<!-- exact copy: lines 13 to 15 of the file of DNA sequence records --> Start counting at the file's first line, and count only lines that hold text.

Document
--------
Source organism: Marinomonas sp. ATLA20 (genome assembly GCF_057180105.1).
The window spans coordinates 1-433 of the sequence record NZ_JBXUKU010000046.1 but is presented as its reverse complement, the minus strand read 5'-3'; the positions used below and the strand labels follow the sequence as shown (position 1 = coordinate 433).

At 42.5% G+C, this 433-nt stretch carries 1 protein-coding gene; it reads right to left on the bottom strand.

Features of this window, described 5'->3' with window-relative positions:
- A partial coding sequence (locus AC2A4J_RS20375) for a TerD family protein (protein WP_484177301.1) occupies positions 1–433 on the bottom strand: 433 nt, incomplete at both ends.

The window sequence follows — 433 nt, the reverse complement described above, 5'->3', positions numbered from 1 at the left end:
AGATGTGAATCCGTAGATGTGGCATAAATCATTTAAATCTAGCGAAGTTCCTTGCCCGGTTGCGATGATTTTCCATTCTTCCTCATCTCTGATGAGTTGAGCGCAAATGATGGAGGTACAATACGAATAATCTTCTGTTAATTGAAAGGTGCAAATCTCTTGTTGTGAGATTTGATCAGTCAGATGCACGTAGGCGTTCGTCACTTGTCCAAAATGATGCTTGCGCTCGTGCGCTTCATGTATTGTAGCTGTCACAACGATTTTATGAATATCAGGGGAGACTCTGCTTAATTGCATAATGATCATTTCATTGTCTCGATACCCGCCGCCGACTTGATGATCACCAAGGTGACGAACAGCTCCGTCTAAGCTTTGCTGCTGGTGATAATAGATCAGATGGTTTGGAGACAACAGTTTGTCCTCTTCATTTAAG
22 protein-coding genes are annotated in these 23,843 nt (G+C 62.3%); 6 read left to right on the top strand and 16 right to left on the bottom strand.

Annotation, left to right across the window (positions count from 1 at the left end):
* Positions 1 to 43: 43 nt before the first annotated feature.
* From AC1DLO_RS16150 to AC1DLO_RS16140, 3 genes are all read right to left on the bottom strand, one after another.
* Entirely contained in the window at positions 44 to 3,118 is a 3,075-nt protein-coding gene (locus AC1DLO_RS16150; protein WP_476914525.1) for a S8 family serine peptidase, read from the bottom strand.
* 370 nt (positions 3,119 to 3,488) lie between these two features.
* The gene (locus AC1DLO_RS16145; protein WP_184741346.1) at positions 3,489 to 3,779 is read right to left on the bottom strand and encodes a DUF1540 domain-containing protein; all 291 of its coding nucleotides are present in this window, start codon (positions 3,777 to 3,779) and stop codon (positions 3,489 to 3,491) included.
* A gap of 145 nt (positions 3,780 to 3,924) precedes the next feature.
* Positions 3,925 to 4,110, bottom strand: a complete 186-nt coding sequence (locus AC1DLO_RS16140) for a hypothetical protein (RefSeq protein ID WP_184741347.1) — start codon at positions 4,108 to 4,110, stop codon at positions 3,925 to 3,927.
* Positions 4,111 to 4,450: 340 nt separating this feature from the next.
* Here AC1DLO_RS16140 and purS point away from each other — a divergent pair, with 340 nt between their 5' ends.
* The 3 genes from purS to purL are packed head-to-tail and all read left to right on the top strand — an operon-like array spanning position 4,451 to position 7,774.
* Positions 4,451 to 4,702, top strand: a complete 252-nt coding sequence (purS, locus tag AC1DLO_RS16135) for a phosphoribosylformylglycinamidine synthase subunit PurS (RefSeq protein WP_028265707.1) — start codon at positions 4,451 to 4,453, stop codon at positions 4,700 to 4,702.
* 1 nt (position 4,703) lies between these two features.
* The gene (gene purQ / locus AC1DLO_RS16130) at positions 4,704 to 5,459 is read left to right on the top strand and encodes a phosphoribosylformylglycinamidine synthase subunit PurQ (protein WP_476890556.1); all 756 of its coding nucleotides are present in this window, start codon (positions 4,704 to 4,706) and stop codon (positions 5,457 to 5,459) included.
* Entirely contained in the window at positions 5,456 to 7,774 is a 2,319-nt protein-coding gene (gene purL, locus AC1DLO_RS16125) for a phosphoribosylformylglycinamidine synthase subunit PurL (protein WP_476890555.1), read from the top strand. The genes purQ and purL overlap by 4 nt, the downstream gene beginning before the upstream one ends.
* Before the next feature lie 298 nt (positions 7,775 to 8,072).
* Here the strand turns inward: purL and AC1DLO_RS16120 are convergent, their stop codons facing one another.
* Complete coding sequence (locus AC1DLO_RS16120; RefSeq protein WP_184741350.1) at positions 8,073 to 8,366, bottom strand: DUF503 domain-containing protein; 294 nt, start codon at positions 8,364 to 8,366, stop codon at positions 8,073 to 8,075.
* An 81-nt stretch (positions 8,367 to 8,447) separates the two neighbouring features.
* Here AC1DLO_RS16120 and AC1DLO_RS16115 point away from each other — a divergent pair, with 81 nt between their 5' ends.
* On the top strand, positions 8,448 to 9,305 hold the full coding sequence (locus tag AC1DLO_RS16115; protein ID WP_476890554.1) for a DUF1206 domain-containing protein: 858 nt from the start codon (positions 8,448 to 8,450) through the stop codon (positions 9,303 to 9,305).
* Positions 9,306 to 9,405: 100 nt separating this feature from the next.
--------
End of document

* 370 nt (positions 3,119 to 3,488) lie between these two features.
* The gene (locus AC1DLO_RS16145; protein WP_184741346.1) at positions 3,489 to 3,779 is read right to left on the bottom strand and encodes a DUF1540 domain-containing protein; all 291 of its coding nucleotides are present in this window, start codon (positions 3,777 to 3,779) and stop codon (positions 3,489 to 3,491) included.
* A gap of 145 nt (positions 3,780 to 3,924) precedes the next feature.